By Reed Fischer
Spitting distance from several massive, gleaming-white ships docked in Nassau, a couple of hundred people squeeze inside Señor Frog's Bahamas. The tourist bar is covered with neon-lettered signs like "Rehab Is for Quitters" and "Divorce: Future Tense of Marriage" and barstools that resemble ample women's behinds. It's only slightly larger than an open-air, seaside version of a Burger King. But space is not the issue. The two distinct groups that pack the room aren't mixing as cleanly as the mojitos.
One-half of the crowd wears crisp outfits from Old Navy or Ed Hardy; many are aging and sunburnt and $15 lighter in the wallet from Señor Frog's cover charge. From the second that Nashville's scuzzily dressed Turbo Fruits begin spewing fast, noisy rock from the small stage, all hope for a typical spring break experience is dashed. An MC reminds them that "You don't have to go to work tomorrow!" — but it isn't enough to erase this racket.
The other half of the room is made up of young revelers wearing well-tailored striped and floral dresses, vintage suits, neon sunglasses, handlebar mustaches, and eye patches. They've come to this mainstream outpost expressly to hear the Black Lips' garage rock, low-fi twang from the Strange Boys, and adorable indie rock via the Vivian Girls.
This skinny-jeaned contingent comes courtesy of the inaugural Bruise Cruise, Carnival Cruise Lines' first themed trip aimed at a set of travelers previously deemed either too hip or too poor.
For Carnival, there's more on the line than just the happiness of 380 trendsetters. If successful, the Bruise Cruise will join the ranks of themed excursions hosted by far-more-popular yet far-less-relevant acts like Lynyrd Skynyrd, John Mayer, and 311. Only a fifth of Americans have taken a cruise, and the average cruiser is 46 years old. Indie rock would become viable seafaring entertainment, tapping into a young, desirable demographic that would otherwise never set foot in a cruise ship's buffet line.
The Bruise Cruise was an idea brought to Carnival by New York booking agent Michelle Cable and Turbo Fruits frontman Jonas Stein, who was inspired by his experiences on Vince Neil's Mötley Cruise. Cable and Stein helped recruit record store associates, promoters, pals, and fans to fill 380 of the approximately 2,000 slots on the Carnival Imagination. Dubbed "bruisers," each paid $615 to catch a lineup of nine indie-rock acts in a setting with clean bathrooms, waiters, and no Pabst Blue Ribbon in sight.
This night at Señor Frog's, a spot more apt to host a swimsuit competition than a music showcase, comes halfway through the weekend cruise and is arguably the trip's primo event. Near the shallow stage, the tattooed masses of bruisers stumble, neck, and a few even dance while sneering as the Black Eyed Peas' "Boom Boom Pow" vibrates from the speakers. Some are game to take part in the conga line and the "Electric Slide" between bands, but there's a clear disconnect between the bruisers hoping for high-seas rock bliss and those just gunning to get drunk and grind.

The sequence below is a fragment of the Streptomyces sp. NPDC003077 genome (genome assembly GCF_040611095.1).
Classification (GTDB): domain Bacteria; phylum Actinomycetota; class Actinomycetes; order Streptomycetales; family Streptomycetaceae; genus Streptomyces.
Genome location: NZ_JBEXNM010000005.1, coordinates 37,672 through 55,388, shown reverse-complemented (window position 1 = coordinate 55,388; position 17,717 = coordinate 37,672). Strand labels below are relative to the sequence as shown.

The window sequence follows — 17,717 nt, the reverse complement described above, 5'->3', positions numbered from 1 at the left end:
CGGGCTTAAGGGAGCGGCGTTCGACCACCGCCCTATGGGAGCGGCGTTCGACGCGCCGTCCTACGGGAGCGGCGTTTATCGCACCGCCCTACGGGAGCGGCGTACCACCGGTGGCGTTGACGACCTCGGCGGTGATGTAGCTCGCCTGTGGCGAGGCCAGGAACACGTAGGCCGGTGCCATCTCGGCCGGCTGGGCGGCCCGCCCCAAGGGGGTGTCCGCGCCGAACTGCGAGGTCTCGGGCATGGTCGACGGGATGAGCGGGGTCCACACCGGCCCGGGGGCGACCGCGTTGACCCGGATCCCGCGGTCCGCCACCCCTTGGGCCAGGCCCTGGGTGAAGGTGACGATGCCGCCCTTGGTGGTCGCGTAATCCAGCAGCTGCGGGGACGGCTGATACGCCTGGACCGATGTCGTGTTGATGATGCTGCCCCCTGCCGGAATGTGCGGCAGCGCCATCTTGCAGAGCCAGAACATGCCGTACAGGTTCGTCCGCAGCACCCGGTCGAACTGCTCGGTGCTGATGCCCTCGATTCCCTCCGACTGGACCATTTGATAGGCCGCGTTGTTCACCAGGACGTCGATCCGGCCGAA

Following Turbo Fruits and a rollicking set by the Strange Boys, plucky Brooklyn trio the Vivian Girls plays the only song that both segments of the crowd have heard before: a distortion-heavy cover of Celine Dion's "My Heart Will Go On." A song from Titanic — a movie about an epic cruise gone horribly wrong — hopefully isn't foreshadowing.
As midnight looms, the night's last band, the Black Lips, begins unpacking its guitars. The Atlanta quartet — known for beer-spraying, urinating, and bringing a live chicken onstage — sets up as a Señor Frog's MC runs a dance competition between two halfhearted bruisers. The nonbruiser faction in the room has diminished — either sleepy or fed up — but a few of them take in this "look at the hipsters dance ironically" sideshow. With no proper dressing room, backstage area, or even curtains to hide behind, all four members of the Black Lips are exposed to the obvious unrest churning in the room.
Without hesitation, Black Lips frontman Jared Swilley suddenly grabs an open microphone.
"Can we play now?" he yells defiantly. The dance-off slows to a dead halt. The short, broad-shouldered MC is not pleased, but he maintains a forced smile. "You had your time," a somewhat red-faced Swilley continues, unrepentant. "Let it be our time now."
There's more than just control of Senor Frog's on the line. From here, Carnival must figure out if it can balance the needs of its middle-aged cruisers while catering to younger, hyperdiscerning bruisers.
Hours of woefully unwelcoming music dot the afternoon before Carnival Imagination embarks from the Port of Miami on Friday. Like an airport but taller, the window-walled port terminal blasts jazz flute fit for Ron Burgundy in Anchorman. Entrance to the 855-foot ship is soundtracked by a pianist playing soft, garish melodies in the glass-ceilinged Atrium Bar. Performers are tucked into alcoves in the neon- and gold-decorated walkways on the Promenade level, and a DJ bumps the "Cha Cha Slide" up on the open-air Lido deck, which leads to the Horizon Bar & Grill, an indoor buffet restaurant with more stations than any Ponderosa. Remember the redheaded jazz singer that Bill Murray's character unceremoniously bangs in Lost in Translation? She might be here too.